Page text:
The UNESCO World Heritage Site Historic Monuments of Ancient Nara encompasses eight places in the old capital Nara in Nara Prefecture, Japan. Five are Buddhist temples, one is a Shinto shrine, one is a Palace and one a primeval forest. The properties include 26 buildings designated by the Japanese Government as National Treasures as well as 53 designated as Important Cultural Properties. All compounds have been recognized as Historic Sites. The Nara Palace Site was designated as Special Historic Site and the Kasugayama Primeval Forest as Special Natural Monument. Tōdai-ji, Kōfuku-ji and the Kasugayama Primeval Forest overlap with Nara Park, a Place of Scenic Beauty. UNESCO listed the site as World Heritage in 1998.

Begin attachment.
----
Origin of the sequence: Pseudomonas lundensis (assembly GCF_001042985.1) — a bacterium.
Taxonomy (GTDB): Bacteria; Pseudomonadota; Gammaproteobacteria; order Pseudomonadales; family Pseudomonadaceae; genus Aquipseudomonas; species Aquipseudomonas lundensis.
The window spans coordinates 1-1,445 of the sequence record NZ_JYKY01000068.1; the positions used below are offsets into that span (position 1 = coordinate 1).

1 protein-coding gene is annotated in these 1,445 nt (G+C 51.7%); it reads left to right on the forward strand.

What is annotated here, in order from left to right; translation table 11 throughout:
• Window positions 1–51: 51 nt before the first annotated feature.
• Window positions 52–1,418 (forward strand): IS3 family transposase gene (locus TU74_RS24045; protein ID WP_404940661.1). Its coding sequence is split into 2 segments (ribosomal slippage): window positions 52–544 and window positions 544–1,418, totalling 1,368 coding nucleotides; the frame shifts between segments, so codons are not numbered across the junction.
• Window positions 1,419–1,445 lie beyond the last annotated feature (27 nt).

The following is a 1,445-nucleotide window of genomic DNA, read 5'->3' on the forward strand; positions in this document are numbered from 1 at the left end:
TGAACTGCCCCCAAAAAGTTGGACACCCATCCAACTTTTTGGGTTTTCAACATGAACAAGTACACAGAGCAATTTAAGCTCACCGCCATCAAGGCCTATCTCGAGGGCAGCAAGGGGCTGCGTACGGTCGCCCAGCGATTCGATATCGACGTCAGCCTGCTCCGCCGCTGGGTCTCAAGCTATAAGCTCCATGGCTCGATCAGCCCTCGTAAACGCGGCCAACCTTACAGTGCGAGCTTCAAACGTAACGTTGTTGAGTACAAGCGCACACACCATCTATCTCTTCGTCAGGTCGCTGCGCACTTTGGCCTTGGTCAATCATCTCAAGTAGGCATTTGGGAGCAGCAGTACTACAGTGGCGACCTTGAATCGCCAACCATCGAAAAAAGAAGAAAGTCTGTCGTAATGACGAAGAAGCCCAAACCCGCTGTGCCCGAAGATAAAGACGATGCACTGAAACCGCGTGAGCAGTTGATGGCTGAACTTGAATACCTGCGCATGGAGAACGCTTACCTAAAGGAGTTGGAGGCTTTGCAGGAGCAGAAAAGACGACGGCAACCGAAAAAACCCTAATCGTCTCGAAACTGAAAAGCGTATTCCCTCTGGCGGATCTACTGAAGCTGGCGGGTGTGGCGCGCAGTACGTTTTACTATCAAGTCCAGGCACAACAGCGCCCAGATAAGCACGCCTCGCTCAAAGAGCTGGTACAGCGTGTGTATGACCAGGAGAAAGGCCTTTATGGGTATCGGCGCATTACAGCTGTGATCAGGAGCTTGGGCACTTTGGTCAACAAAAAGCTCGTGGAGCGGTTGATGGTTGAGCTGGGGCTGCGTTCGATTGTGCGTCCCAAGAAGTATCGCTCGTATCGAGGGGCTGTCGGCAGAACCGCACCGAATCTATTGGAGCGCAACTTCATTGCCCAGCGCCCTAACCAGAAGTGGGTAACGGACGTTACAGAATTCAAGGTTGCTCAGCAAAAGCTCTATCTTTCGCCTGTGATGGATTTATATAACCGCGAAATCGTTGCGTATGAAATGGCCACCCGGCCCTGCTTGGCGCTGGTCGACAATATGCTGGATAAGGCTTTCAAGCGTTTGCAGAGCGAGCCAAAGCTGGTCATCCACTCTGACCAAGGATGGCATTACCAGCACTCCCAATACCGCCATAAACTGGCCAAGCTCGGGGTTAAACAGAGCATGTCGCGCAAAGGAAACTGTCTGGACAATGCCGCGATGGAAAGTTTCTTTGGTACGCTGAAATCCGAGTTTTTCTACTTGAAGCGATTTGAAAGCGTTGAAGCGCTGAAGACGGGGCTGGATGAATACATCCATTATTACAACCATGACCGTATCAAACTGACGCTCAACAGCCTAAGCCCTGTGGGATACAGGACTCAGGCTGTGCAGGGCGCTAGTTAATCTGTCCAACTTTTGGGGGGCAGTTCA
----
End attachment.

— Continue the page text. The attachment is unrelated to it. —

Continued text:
Tōdai-ji (東大寺, Tōdai-ji?, Eastern Great Temple), is a Buddhist temple complex located in the city of Nara, Japan. Its Great Buddha Hall (大仏殿 Daibutsuden), houses the world's largest bronze statue of the Buddha Vairocana, known in Japanese simply as Daibutsu (大仏). The temple also serves as the Japanese headquarters of the Kegon school of Buddhism. The temple is a listed UNESCO World Heritage Site as "Historic Monuments of Ancient Nara", together with seven other sites including temples, shrines and places in the city of Nara. Sika deer, regarded as messengers of the gods in the Shinto religion, roam the grounds freely.